Consultant Chef C.Y. Hospitality
When considering a Limited Time Offer (or even a daily special) our first considerations should be things that are less obvious. For example, we should ask if the proposed item fits the concept. Is “Chez Pierre” the best venue for a carpaccio? Perhaps we should consider beef tartare instead. Probably the most important question should be whether or not the guests are inclined to be excited by a new offering and therefore order it. “Tomas Deli” might want to consider a tongue sandwich that appeals to both the older clients in their neighborhood as well as the hipster crowd that tends to hang around in the afternoon. Knowing what your clientele craves before they even realize it is a massive leg up. Listening to your crowd is important, but understanding them is useful and may allow restaurant operators to exceeding expectations.
In my years working in Las Vegas for Wolfgang Puck I saw this anticipatory menu design at work often. The Venetian has vast convention space to offer and was among the busiest properties on the Las Vegas strip. This was a blessing for the dozens of restaurants built to service them, but brought a host of challenges as well. For example, we would sometimes go from serving a couple hundred guests per shift to double that, or more. Labor allocation and preparation was critical to operating within our budget, no matter what volume we were achieving on a given day, so we often were pushed to our limits. One of the “best” crowds to wash over Venetian each year was “JCK”. This was an annual meeting of Gemologists, diamond traders, jewelers and all the related businesses to the bling industry. During this trade we offered an amazing falafel special. It was an item they knew would appeal to the high number of Jewish diamond traders from across the globe. This item would only appear on our menu during this particular week. People would trek from all corners of the Strip to our doors for their yearly treat of fresh, amazing falafel. The operators of our restaurant were pros at recognizing what a particular crowd would consider special or extraordinary. When the construction, outdoor, or gun crowd was in town we would offer large, expensive cuts of beef. When the cosmetic or wedding planning crowd was in house we had lighter, fresh, less masculine things on offer. All met with great success and satisfaction, usually this meant a return trip the following year during their pilgrimage to the trade show.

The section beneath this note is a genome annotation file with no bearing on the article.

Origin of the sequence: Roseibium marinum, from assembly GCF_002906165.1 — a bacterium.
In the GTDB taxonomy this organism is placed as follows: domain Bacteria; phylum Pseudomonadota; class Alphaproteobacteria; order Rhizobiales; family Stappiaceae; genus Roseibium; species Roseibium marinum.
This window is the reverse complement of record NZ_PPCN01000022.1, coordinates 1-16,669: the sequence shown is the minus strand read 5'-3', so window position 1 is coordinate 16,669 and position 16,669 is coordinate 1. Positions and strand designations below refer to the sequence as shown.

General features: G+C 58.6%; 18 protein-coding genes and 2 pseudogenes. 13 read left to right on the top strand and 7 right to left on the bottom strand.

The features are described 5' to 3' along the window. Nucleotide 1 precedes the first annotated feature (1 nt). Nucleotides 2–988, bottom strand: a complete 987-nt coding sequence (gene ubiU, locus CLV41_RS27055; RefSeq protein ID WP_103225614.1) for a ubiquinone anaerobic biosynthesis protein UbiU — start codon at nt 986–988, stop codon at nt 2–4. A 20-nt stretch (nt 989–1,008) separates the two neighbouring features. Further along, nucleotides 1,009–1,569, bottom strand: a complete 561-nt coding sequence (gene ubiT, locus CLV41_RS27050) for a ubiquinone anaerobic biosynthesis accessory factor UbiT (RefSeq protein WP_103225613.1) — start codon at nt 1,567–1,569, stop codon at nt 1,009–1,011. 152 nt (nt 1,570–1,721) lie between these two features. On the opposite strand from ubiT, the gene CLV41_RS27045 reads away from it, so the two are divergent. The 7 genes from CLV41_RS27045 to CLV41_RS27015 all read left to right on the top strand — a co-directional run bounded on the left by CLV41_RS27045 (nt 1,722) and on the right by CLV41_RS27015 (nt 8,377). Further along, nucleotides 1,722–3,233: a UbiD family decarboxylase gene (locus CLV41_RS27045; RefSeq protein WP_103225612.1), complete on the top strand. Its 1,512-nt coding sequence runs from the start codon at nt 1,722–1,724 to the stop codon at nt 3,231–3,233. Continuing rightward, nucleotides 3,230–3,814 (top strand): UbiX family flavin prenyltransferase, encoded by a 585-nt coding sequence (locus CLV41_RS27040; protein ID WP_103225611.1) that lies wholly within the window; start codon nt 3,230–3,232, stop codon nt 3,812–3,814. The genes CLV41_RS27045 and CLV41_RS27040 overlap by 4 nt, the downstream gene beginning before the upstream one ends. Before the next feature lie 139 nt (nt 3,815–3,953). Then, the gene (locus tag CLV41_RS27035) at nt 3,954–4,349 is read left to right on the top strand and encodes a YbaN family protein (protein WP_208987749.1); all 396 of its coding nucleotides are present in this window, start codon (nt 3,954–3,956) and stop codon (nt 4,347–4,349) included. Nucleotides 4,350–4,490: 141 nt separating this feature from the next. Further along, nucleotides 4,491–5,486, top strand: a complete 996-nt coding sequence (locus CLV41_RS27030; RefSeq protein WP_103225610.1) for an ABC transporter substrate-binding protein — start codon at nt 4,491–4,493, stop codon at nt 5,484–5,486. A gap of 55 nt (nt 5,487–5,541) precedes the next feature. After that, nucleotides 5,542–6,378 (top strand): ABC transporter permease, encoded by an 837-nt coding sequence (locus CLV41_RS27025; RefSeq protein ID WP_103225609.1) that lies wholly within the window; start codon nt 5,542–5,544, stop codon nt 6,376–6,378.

Bottom line; Anticipating the cravings, delivering the “next” craze, being one step ahead of the competition because you are in tune with your clientele is infinitely useful. Happy guests feed a successful restaurant in the same way that the restaurant feeds its guests.
Finding a restaurant consultant, chef, or any operator that has the broad vision required to fully understand your guests is key in creating a successful business. C. Y. Hospitality can help identify, target, attract, and retain your customer, call us today.